However, there are people that I have seen on dating sites over the years who never change their profile photos. I met one guy several years ago, and immediately could tell that he’d used old photos. I still see him online with the same photos, although I noticed he did add a blurry one that looked more recent. He already knows his photos are 15 years old; telling him probably won’t change anything. Does he actually want to meet someone to have a relationship with?

    If you’re suspicious about a person from the get-go, and their profile isn’t interesting enough to make you want to meet them, then just move on.

    • HerGuyFriday Says:

      Digital photography has advanced a lot over the last 5 years. It is usually pretty obvious when someone is re-using a JPEG photo that they took on a phone 6 years ago.

  4. mxf Says:

    Using old or overly-flattering photos is another online dating phenomenon I don’t understand. Maybe it’s just a different form of vanity, but I’d rather have someone be pleasantly surprised by what I look like live, instead of left feeling duped.

    One picture wouldn’t have been enough for me even if the guy was dazzling. It says lack of effort or something to hide, as does leaving the profile blank even if we all think no one reads the profiles. If the guy has a good profile, I think it’s ok to send something like “hey, you seem nice, let me know when you finish posting pics to your profile and maybe we can meet.” Less stick, more carrot, but I doubt, like the others, that it would elicit change.

  5. It's complicated Says:

    Meh. I suspect that people who use old photos aren’t that serious about online dating. It’s not like when finally meeting in person, you think to yourself: “he looks old, but man, his personality is on point!” They’re time wasters.

    Click/swipe on.

  6. Drea Says:

    What about your pictures? Are they photoshopped, are you using flattering lighting, your best angle…?

    I wouldn’t question anybody’s pictures, what will that achieve exactly? Hurting feelings? The certainty that your message will be instantly deleted?

    Most guys don’t know how to take a good picture of themselves. Keep this in mind when browsing through profiles so you don’t miss out on great opportunities.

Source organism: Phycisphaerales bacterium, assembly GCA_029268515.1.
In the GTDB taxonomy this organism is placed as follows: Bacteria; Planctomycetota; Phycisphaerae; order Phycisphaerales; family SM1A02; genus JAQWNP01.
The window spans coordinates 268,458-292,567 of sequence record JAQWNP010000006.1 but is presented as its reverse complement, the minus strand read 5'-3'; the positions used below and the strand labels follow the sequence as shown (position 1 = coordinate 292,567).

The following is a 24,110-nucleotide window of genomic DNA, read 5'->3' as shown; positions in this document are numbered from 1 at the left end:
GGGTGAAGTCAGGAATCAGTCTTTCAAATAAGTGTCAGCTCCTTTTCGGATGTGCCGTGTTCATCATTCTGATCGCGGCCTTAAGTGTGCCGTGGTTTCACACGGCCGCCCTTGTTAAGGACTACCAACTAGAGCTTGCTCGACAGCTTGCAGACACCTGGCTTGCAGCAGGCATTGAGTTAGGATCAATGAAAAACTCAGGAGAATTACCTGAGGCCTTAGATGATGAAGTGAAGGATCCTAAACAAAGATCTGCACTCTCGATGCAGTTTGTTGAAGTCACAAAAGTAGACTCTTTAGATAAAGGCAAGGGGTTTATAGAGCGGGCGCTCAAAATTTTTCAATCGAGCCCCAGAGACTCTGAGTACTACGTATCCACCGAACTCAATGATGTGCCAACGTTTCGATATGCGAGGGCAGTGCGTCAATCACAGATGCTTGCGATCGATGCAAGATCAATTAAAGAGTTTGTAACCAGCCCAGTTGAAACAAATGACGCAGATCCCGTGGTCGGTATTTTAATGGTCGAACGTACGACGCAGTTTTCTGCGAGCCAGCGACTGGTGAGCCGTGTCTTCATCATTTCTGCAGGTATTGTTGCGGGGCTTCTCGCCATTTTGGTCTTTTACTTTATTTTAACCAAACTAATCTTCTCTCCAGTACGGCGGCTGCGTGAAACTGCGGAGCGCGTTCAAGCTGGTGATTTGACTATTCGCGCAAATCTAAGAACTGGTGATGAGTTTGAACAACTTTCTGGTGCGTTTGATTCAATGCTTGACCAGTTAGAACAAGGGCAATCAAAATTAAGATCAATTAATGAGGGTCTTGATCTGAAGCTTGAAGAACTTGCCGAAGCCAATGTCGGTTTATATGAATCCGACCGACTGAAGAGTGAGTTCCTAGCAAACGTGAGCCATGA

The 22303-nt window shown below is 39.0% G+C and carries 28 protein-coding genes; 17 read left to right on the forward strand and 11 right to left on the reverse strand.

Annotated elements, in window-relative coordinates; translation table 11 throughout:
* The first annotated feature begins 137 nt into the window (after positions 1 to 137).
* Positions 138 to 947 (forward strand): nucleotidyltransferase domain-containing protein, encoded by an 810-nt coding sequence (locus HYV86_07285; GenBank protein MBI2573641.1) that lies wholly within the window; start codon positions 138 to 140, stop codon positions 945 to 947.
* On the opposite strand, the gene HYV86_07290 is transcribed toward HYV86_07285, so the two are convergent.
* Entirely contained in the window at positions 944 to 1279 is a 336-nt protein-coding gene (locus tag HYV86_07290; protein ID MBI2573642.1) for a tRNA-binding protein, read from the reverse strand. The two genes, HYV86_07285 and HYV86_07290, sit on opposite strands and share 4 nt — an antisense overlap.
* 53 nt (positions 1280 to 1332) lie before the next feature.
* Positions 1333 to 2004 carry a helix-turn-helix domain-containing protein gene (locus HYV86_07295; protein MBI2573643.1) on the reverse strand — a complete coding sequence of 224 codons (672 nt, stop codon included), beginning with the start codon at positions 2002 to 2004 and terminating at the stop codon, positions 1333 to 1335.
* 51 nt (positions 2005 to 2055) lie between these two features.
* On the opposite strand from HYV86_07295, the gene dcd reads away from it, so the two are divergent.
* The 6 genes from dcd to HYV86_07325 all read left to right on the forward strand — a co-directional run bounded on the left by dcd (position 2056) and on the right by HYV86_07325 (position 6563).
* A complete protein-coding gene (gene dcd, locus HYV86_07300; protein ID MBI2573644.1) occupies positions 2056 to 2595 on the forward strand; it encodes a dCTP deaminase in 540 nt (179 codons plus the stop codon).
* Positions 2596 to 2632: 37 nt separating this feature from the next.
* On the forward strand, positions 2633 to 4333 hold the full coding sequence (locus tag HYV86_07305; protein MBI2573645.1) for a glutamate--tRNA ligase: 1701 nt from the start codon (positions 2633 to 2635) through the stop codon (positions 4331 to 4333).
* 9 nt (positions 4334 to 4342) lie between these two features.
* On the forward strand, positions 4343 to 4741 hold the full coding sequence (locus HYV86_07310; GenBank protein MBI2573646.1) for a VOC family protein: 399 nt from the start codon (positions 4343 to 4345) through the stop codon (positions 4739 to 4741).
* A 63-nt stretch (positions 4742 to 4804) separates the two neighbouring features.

7. Selena Says:

    From the letter:

    “Is it bad form to tell someone you can tell their profile photos are old? Last week I received an email from a man on OK Cupid. He only had one photo on his profile and I could tell it was at least 5 years old. I replied and said I liked his profile but was disappointed he only had one old photo posted. When he didn’t respond I wondered if I should have been more open minded. ”

    WHY did you think this person’s photo was at least 5 years old?

    And if you thought that, WHY did you think you should call him out on it?

    You would like to meet strangers who look like the pictures they put on the internet…seems reasonable enough.

    But if you have such doubts about their pictures (and their honesty) from the start, what is the point of engaging them further?

    You have already essentially said you don’t want them as presented.

    So why the effort to make them “prove” themselves to you?

    You either want to meet the person, or you don’t. You don’t need to make excuses to yourself or them.

  8. BRM Says:

    The only thing worse then old pictures is glamor shots – almost everyone looks good in a professional shot, then you meet and it’s different. The best way to go is 3-5 pictures (yes full length too) which are your average. This way when people meet you they’ll probably think you look better then in the pictures. I believe it’s also what’s inside that matters but if you put on lots of makeup and lighting to hide the real you this will also be exposed at some point. The league things is really true, if you’re a 4-5 looks wise you’re probably not going to get an 8-9 by posting glamor shots or going the other route and trying to hide something by not including recent pictures.

  9. Steve from the City Next Door Says:

    On a first date I have been called out for using old pics but none of them were older than 1 year. And in fact I was able to show one of them on my phone (and in a group of attempts) so it clearly was not that old. My date seemed utterly dumbfounded. Needless to say there was not a second date.

    On local alt. dating site I used to use there was a woman I distinctly remember who used the same photos for a long time – I would say 5 years off the top of my head. Some people on there hassled her about that and she finally posted with new pics. I would not have recognized the two pics as being the same person without studying them.

  10. Noquay Says:

    I always photograph badly unless done by a pro. Frustrating because photos taken by friends mostly make me look much more unattractive and thus I was getting a good many bottom feeders on line. Solution: stop bothering with on line and stick to IRL. One dude I met didn’t have old so much as pics taken from an angle so as to minimize his weight. We’d talked on the phone a few times first as he lived pretty far away and he kept on about what good shape he was in. He’d worked for the Park Service so yep, that made sense. When we met, I didn’t recognize him at all. Mr In Shape could barely walk on a level sidewalk without being out of breath. He’d wanted to visit my place at over 10k elevation?! I was a tad miffed as I had expended serious time and gas usage to meet someone who is nothing like they appeared on line. True, 99% of on line is wasted time but for those of us in rural areas where compatible folk are few, this is compounded many fold. My photos, though often unflattering, were still recognizable as me. Same hat color, height, weight, etc. I understand that someone who perhaps has aged badly, gained weight, etc yet still wants the younger, fit partner though in reality your lifestyles, activity levels would probably be incompatible from the get go. Why put oneself through even more rejection by lying about who you are, what you look like.